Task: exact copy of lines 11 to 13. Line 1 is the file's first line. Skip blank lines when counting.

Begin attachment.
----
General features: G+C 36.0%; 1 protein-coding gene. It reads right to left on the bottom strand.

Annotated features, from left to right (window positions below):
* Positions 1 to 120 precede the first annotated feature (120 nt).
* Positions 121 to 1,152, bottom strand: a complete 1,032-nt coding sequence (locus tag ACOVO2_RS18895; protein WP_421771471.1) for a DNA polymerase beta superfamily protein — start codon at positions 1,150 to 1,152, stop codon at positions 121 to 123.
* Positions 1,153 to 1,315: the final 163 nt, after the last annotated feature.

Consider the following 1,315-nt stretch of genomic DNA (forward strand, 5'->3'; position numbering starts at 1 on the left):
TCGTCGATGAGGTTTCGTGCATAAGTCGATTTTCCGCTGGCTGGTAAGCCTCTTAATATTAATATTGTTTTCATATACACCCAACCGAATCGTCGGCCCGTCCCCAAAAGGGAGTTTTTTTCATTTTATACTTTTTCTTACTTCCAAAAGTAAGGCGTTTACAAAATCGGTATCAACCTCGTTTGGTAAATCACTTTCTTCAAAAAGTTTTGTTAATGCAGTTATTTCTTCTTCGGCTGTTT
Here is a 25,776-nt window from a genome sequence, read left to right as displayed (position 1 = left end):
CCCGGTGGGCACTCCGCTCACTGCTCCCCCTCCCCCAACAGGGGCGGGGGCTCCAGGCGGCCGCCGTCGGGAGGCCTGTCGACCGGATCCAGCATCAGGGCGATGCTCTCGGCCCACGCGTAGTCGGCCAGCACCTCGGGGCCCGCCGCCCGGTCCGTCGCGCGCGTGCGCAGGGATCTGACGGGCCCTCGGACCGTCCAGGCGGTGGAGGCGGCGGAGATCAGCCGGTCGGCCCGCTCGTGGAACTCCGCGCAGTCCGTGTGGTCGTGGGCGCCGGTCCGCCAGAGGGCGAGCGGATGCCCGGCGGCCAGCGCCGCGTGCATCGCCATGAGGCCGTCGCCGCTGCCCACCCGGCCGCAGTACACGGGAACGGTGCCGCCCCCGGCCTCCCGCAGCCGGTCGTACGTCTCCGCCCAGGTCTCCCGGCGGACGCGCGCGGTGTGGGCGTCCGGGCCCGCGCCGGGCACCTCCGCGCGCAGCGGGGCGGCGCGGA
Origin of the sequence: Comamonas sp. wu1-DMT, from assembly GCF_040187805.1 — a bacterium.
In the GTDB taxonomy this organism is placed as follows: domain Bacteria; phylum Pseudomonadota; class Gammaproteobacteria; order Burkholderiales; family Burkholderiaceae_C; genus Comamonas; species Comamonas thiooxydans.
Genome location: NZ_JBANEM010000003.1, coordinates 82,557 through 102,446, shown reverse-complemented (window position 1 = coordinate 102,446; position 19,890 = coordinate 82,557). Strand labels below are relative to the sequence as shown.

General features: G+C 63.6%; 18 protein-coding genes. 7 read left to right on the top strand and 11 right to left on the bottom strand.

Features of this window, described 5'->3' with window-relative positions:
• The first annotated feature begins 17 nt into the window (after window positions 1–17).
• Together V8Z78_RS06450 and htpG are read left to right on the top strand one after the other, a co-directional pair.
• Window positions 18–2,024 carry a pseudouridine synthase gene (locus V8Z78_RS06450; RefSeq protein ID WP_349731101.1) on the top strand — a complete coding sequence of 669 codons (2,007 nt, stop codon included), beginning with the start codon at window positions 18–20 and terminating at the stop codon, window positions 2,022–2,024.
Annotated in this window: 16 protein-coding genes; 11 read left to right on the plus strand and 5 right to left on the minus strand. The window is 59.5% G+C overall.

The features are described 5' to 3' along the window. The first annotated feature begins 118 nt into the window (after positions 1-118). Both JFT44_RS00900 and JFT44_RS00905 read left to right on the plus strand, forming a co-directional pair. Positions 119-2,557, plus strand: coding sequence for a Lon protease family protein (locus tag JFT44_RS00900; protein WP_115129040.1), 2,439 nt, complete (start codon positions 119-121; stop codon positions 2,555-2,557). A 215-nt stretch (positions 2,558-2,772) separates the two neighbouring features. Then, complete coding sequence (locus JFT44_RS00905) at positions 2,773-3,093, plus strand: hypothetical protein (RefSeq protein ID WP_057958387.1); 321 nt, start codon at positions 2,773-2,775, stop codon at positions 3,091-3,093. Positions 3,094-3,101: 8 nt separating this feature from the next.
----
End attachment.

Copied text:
In the GTDB taxonomy this organism is placed as follows: domain Bacteria; phylum Pseudomonadota; class Gammaproteobacteria; order Burkholderiales; family Burkholderiaceae_C; genus Comamonas; species Comamonas thiooxydans.
Genome location: NZ_JBANEM010000003.1, coordinates 82,557 through 102,446, shown reverse-complemented (window position 1 = coordinate 102,446; position 19,890 = coordinate 82,557). Strand labels below are relative to the sequence as shown.

General features: G+C 63.6%; 18 protein-coding genes. 7 read left to right on the top strand and 11 right to left on the bottom strand.